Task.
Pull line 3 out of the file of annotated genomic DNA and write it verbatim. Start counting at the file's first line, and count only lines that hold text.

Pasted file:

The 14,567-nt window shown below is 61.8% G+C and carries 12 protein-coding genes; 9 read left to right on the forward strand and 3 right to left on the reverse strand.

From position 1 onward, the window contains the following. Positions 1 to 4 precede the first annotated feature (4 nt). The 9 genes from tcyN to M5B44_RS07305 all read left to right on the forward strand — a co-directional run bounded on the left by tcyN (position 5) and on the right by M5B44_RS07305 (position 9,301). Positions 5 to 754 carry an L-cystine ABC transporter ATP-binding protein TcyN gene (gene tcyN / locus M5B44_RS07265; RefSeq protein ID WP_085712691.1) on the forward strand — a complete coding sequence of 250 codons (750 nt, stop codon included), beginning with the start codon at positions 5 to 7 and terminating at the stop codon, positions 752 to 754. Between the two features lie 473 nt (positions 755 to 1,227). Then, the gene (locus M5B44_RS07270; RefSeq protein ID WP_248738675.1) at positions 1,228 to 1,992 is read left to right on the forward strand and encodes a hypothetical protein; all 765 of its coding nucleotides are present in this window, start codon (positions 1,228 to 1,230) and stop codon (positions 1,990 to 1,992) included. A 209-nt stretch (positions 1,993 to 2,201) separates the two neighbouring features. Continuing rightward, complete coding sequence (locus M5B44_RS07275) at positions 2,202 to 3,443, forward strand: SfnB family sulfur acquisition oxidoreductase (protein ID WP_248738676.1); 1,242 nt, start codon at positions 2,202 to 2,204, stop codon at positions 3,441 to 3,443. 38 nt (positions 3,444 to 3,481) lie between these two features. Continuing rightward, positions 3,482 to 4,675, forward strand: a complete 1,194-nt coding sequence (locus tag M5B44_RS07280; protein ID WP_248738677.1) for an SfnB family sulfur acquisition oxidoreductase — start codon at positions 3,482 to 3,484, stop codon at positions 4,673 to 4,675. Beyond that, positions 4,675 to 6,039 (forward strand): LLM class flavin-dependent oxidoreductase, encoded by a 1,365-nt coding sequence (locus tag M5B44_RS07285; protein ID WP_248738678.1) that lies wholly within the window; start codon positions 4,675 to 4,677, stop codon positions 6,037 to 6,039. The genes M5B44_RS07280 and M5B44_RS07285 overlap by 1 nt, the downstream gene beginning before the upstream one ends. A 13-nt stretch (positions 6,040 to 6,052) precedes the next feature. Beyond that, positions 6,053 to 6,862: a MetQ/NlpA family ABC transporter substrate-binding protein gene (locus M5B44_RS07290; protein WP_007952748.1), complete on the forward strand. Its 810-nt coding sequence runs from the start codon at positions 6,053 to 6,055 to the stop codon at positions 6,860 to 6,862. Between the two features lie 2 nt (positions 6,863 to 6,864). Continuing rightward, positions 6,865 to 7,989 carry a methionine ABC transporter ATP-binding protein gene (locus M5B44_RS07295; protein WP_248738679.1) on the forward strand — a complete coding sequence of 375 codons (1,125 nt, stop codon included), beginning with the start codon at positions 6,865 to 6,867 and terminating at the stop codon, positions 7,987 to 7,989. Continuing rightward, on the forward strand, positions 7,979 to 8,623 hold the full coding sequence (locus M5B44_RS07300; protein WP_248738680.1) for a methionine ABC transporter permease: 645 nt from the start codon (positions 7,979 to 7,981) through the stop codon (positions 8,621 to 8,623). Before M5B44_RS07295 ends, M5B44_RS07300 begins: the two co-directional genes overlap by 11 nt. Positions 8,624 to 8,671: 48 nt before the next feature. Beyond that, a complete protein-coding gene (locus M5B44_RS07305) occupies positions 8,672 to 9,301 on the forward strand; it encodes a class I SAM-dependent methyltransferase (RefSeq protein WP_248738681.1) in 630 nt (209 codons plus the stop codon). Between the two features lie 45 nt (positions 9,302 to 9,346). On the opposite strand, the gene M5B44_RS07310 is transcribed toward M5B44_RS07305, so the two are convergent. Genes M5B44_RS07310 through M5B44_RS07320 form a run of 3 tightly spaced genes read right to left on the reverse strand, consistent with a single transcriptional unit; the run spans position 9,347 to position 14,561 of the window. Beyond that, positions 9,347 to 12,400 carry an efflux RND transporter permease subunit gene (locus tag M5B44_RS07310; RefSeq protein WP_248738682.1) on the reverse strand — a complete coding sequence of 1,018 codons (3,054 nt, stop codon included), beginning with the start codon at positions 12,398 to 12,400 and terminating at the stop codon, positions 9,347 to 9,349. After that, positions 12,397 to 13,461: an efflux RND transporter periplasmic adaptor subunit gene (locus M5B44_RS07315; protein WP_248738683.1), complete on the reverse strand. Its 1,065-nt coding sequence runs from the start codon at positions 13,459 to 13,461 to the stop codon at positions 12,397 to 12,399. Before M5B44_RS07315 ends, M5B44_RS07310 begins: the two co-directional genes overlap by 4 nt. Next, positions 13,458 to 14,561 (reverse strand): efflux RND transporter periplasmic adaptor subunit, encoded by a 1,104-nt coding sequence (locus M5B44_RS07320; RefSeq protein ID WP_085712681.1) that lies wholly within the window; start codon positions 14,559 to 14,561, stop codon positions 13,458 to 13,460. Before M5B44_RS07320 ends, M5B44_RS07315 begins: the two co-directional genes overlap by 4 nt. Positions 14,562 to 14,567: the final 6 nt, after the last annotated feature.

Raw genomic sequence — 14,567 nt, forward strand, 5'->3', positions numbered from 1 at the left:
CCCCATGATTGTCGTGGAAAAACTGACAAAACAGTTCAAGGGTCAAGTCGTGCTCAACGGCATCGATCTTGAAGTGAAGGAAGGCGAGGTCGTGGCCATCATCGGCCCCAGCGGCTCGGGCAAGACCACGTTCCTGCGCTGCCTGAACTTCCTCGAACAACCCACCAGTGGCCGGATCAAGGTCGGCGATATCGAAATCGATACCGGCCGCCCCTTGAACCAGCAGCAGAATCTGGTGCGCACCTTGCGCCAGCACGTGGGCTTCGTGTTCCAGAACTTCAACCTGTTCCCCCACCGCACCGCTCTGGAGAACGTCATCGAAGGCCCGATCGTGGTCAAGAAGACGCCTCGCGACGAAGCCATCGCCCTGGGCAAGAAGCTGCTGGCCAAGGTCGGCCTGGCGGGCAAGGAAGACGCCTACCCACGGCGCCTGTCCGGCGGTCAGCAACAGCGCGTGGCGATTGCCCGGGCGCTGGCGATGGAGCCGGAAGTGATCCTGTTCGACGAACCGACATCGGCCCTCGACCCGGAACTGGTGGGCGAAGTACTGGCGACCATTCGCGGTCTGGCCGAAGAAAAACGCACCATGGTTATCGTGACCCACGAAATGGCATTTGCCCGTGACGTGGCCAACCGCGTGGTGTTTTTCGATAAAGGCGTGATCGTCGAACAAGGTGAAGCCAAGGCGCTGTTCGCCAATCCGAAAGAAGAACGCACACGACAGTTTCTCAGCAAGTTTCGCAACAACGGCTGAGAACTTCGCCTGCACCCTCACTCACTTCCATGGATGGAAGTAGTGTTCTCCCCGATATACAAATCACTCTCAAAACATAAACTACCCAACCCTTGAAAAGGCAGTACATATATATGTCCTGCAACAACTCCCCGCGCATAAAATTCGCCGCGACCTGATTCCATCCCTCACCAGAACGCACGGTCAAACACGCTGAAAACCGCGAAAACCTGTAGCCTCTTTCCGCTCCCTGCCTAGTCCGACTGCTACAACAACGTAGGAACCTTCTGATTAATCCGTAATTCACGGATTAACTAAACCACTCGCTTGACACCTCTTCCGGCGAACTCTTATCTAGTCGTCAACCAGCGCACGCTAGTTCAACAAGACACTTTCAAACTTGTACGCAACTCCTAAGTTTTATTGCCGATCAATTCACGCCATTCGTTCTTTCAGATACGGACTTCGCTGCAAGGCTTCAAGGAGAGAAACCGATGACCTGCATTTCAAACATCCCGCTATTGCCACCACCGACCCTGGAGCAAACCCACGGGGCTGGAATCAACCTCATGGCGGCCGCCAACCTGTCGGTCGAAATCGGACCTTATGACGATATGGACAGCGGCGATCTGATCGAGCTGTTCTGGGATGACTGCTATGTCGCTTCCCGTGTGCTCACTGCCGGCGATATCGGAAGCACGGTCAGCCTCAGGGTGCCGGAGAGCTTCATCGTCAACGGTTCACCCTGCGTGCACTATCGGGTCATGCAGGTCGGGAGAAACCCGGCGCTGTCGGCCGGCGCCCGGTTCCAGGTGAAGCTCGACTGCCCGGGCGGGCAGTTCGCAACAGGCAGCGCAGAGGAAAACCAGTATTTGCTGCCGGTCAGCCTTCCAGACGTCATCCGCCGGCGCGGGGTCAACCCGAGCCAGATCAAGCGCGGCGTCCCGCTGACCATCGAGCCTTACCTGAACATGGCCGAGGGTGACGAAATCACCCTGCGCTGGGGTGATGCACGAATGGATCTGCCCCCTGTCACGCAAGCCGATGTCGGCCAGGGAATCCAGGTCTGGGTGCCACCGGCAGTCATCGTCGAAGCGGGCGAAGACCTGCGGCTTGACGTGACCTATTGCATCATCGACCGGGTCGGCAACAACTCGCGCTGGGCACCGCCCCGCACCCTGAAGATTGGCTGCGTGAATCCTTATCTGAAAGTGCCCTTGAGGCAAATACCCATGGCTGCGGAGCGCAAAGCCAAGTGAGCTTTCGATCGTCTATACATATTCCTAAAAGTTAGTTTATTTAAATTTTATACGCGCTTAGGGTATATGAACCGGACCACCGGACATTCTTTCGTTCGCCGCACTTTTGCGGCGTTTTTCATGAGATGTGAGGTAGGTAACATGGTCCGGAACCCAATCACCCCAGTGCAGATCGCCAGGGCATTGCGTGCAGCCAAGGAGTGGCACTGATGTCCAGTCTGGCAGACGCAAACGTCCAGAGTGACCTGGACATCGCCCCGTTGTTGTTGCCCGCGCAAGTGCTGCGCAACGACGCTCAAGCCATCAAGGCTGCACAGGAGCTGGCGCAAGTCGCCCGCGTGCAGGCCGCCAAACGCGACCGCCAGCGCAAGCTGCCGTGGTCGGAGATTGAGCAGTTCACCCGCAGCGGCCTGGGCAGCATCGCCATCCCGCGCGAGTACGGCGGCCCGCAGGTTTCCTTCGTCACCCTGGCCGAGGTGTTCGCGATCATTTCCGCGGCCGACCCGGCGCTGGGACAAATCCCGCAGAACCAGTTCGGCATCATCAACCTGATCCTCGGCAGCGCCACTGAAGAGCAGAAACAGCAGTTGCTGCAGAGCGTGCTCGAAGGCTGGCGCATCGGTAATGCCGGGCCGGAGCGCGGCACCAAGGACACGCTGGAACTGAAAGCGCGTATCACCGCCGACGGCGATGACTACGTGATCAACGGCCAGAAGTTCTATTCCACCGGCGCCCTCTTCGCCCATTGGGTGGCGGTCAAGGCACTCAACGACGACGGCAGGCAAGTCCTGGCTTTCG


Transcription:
Raw genomic sequence — 14,567 nt, forward strand, 5'->3', positions numbered from 1 at the left: